Skip to content

Debt Collection Industry Developments in 2015

The debt collection industry here in the UK saw some significant developments last year, leading to progress that has permanently changed the face of debt collection in Britain.

To begin with, 2015 saw the launch of the first ever UK Credit & collections Conference (UKCCC) in September.  The UKCCC was formerly the CSA (Credit Services Association) Annual Conference and Exhibition and continues to feature the traditional CSA 4-ball Golf Tournament prior to the start of the conference.  In addition to the new name the event moved to the Hilton London Wembley in the shadow of the world famous sports stadium. 

The 2015 UKCCC identified five key developments that should shape debt collection practices in the future:

1 - REDUCE STRESS AND HASSLE FOR THE CUSTOMERS

The industry as a whole has been considering practical methods of improving the customer experience.  The CSA in particular has been exploring the use of a one-stop portal to reduce the amount of time that customers spend sharing financial details over the phone.  There is also the issue of dealing with vulnerable customers to consider – to begin with, vulnerability is something that is not easily identified or measured and requires in-depth customer engagement and understanding.  Members attending the Conference were introduced to the British Standard on Inclusive Service Provision and made aware of the Financial Conduct Authority’s (FCA’s) Paper No 8 on Consumer Vulnerability.

2 - IMPROVING INDUSSTRY BEST PRACTICE

The Financial Conduct Authority (FCA) is the industry regulator and announced that debt collection and debt purchase will not directly feature in the FCA Thematic Review – good news for the industry as a whole as this demonstrates that it’s not considered an area of risk.  This has led to a further review of our Code of Practice and a working party has been established to scrutinize a new Trace Code of Conduct and Principles of Trace.  There is also a working party that’s dedicated to the development of Best Practice Guidance on the withdrawal of paying portfolios and a Model Contract has been launched as a benchmark of good practice in drafting contracts in this new regulatory environment.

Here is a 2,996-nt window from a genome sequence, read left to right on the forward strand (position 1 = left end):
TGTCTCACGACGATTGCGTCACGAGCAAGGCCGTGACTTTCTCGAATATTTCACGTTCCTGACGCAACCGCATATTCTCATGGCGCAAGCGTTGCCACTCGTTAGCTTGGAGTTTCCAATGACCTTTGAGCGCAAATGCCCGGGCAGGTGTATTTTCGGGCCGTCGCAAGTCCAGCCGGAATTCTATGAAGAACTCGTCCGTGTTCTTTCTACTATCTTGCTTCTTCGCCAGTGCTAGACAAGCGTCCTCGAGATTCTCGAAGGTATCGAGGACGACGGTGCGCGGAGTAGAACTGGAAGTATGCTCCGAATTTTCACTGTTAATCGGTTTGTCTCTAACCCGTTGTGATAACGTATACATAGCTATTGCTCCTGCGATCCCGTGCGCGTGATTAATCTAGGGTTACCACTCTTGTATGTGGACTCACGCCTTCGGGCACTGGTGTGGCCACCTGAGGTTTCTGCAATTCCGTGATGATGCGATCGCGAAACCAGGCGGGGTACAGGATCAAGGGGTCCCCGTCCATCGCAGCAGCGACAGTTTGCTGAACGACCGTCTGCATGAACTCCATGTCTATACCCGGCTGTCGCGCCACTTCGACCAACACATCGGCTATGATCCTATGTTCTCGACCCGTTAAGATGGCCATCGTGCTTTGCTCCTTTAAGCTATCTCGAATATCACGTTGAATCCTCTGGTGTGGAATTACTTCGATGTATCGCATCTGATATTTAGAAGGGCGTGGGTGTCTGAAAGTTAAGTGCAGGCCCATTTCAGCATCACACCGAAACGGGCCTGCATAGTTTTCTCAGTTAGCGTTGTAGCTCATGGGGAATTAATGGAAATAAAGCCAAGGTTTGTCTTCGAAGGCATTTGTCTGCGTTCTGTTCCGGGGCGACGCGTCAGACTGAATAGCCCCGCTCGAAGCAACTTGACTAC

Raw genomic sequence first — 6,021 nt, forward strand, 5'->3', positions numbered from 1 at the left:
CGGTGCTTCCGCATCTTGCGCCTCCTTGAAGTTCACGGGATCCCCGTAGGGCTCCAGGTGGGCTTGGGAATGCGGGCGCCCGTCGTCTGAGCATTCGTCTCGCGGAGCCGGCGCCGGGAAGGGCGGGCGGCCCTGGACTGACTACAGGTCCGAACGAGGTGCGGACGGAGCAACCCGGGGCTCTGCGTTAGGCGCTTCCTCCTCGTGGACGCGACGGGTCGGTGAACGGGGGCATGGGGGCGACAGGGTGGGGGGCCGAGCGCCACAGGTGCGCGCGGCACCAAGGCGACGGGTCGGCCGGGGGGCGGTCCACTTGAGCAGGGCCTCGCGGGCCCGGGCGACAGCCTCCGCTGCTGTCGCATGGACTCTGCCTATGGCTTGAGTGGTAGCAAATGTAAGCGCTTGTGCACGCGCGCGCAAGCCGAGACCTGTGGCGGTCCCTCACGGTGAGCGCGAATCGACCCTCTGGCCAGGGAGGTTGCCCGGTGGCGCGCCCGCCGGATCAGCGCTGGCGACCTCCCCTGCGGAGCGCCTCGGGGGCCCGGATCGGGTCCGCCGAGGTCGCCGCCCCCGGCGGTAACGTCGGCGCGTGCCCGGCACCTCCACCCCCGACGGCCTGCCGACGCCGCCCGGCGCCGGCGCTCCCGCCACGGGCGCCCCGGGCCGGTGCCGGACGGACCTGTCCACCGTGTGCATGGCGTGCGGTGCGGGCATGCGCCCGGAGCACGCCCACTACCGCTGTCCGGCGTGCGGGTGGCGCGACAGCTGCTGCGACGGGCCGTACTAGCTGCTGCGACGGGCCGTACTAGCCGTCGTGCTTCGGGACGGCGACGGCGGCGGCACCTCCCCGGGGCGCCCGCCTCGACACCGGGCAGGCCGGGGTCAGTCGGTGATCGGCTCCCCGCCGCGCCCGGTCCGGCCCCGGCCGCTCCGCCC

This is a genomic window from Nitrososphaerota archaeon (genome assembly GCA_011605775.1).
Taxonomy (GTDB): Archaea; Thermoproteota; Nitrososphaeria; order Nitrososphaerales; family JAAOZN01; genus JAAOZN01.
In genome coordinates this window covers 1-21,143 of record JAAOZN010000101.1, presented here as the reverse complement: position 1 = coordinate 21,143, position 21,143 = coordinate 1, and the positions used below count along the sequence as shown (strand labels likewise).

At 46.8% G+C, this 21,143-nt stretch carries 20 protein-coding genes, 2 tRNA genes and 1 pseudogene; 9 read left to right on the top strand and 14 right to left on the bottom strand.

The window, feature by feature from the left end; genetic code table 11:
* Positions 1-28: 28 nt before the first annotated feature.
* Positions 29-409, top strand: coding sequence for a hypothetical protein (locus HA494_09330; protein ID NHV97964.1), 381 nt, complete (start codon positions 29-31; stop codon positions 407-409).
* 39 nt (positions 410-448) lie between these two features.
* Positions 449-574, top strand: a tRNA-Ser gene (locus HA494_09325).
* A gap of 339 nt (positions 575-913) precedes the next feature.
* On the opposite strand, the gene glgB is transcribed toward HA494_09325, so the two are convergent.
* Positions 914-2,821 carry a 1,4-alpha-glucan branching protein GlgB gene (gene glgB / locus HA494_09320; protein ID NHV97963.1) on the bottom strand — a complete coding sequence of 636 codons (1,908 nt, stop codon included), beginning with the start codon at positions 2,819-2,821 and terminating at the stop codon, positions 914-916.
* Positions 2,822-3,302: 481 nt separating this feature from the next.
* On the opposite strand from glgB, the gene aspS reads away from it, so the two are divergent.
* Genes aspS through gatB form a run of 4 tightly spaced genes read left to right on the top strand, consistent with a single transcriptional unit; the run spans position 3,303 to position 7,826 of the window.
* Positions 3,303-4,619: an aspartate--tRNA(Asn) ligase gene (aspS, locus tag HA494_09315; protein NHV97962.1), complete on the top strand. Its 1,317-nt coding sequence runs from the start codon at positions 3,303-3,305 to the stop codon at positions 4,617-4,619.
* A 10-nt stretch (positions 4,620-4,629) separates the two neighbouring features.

3 - MAKING SURE THAT COMPLIANCE IS NOT AT ODDS WITH ACHIEVING BEST CUSTOMER OUTCOMES

The industry has lobbied for a rethink in the coming year of the two major proposed regulatory challenges, claiming they would have a negative effect on both our clients and the way in which we do business. 

4 -MAKING SURE THE INDUSTRY IS AWARE OF THE LATEST STANDARDS

A key theme in 2015 was ensuring that the industry as a whole is up to speed when it comes to the latest standards.  The CSA offers all the latest learning and development solutions via Level 2 and Leve 3 Diplomas in Debt Collection, a Level 5 Diploma in Compliance Risk Management and a Collector Accreditation Initiative (CAI).  More than 20,000 test have been taken with 80% of entrants achieving a pass.  In 2016, more online options and funding opportunities will be available to members to further education within the industry.  This means that industry standards will continue to improve.

5 – BANISHING THE MYTHS

A collaboration between the CSA and the FCA on Affordability and Due Diligence will help to dispel some of the myths associated with the sector which will help to increase customer and stakeholder confidence in the industry.